New Delhi: The foreign ministers of the BRICS countries have encouraged the use of local currencies in international trade, saying that the world economy has been “complicated by sanctions and boycotts”.
In a joint statement issued Friday at the BRICS (Brazil, Russia, India, China and South Africa) foreign ministers’ meeting in Cape Town, the ministers covered a range of topics from international trade, peace resolutions for the Ukraine conflict and counter-terrorism to energy security, climate change, the situation in Sudan and more.
Like last year, this year’s statement reiterated China and Russia’s explicit support for India, Brazil and South Africa’s aspirations to play a greater role in the UN Security Council (UNSC). India and the other two countries are keen to become permanent members of the UN’s top decision-making body.
In his opening remarks Thursday, External Affairs Minister S. Jaishankar expressed disappointment with the progress of reform in multilateral institutions.
“For two decades, we have heard calls for reform of multilateral institutions, only to be continuously disappointed,” he said, adding that BRICS members must demonstrate “sincerity” in reforming such bodies.
Emphasising the need to strengthen counter-terrorism measures, Jaishankar said, “All nations must take resolute measures against this menace, including its financing and propaganda. It must be combated in all its forms and manifestations and never be condoned under any circumstances.”
In the joint statement, BRICS foreign ministers explicitly rejected “double standards” in countering terrorism and extremism.
Ukraine peace proposals, sanctions
In the joint statement, the foreign ministers referenced the Ukraine war in terms of sanctions and various peace proposals put forth to resolve the conflict.
Without naming countries, the document noted the “impact on the world economy from unilateral approaches in breach of international law and…that the situation is complicated further by unilateral economic coercive measures, such as sanctions, boycotts, embargoes and blockades”.
Since the start of the Ukraine war, Russia has been financially sanctioned by US and other Western nations, including an oil price cap introduced by G7 countries. Russian President Vladimir Putin and other officials have also faced travel bans.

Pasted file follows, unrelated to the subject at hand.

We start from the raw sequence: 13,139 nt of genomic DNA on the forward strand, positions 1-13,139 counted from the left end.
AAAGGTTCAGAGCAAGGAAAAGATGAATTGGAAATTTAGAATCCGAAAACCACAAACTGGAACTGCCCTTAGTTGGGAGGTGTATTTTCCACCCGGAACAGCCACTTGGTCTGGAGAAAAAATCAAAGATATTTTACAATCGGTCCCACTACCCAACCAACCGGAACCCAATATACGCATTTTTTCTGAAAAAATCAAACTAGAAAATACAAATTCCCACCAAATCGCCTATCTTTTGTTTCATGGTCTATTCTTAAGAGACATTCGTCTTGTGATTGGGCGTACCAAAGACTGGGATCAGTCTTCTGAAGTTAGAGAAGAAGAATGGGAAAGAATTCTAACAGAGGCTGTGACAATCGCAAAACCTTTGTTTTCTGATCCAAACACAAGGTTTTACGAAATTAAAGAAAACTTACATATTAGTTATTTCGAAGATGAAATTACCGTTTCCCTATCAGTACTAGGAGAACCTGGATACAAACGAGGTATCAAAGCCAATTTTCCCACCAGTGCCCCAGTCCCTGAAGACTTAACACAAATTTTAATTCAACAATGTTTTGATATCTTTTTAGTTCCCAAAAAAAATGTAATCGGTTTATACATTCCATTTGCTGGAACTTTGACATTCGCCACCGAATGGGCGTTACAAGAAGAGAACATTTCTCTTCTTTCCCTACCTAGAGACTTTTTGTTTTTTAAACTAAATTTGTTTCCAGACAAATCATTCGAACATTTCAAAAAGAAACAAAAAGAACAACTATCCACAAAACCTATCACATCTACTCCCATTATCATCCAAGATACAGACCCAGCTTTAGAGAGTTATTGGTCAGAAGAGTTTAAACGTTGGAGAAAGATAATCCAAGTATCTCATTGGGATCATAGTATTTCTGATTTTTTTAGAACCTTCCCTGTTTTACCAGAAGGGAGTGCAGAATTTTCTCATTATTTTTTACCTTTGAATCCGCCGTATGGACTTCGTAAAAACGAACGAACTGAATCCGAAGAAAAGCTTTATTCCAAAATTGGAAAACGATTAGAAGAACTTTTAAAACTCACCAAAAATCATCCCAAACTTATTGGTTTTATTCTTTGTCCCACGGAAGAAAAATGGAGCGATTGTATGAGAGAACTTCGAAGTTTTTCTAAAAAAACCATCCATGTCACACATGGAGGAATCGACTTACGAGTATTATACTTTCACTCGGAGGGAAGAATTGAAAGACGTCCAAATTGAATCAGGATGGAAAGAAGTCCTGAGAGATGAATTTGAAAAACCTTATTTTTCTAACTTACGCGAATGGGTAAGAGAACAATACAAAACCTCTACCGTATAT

Ukraine’s parliament had also approved sanctions on Iran earlier this week for allegedly supplying Moscow with weapons.
The joint statement also expressed “appreciation” for proposals of mediation and peaceful resolution of the Ukraine conflict through dialogue and diplomacy. This comes as China has been attempting to garner support for its 12-point peace plan released in February this year.
They also touched upon energy security and condemned “terrorist attacks” against critical energy infrastructure.
This comes nine months after the Nord Stream pipelines supplying natural gas from Russia to Germany were bombed, evoking strong reactions from Moscow.
‘Encouraging use of local currencies in trade’
The BRICS foreign ministers also called for greater use of local currencies in international trade.
“Ministers underscored the importance of encouraging the use of local currencies in international trade and financial transactions between BRICS as well as their trading partners,” read the joint statement.
Since the start of the Russia-Ukraine war, countries such as India, Russia and China have begun settling trade in local currencies as opposed to the dollar.
In March this year, Russian lawmaker Alexander Babakov reportedly said this was the first step, with the next being a joint currency among BRICS countries.
In addition, the BRICS foreign ministers welcomed the readmission of Syria into the Arab League last month. In 2011, Syria was suspended from the league over its harsh crackdowns on pro-democracy protests, dealing a big blow to Syrian President Bashar al-Assad at the time.
(Edited by Anumeha Saxena)
Source: The Print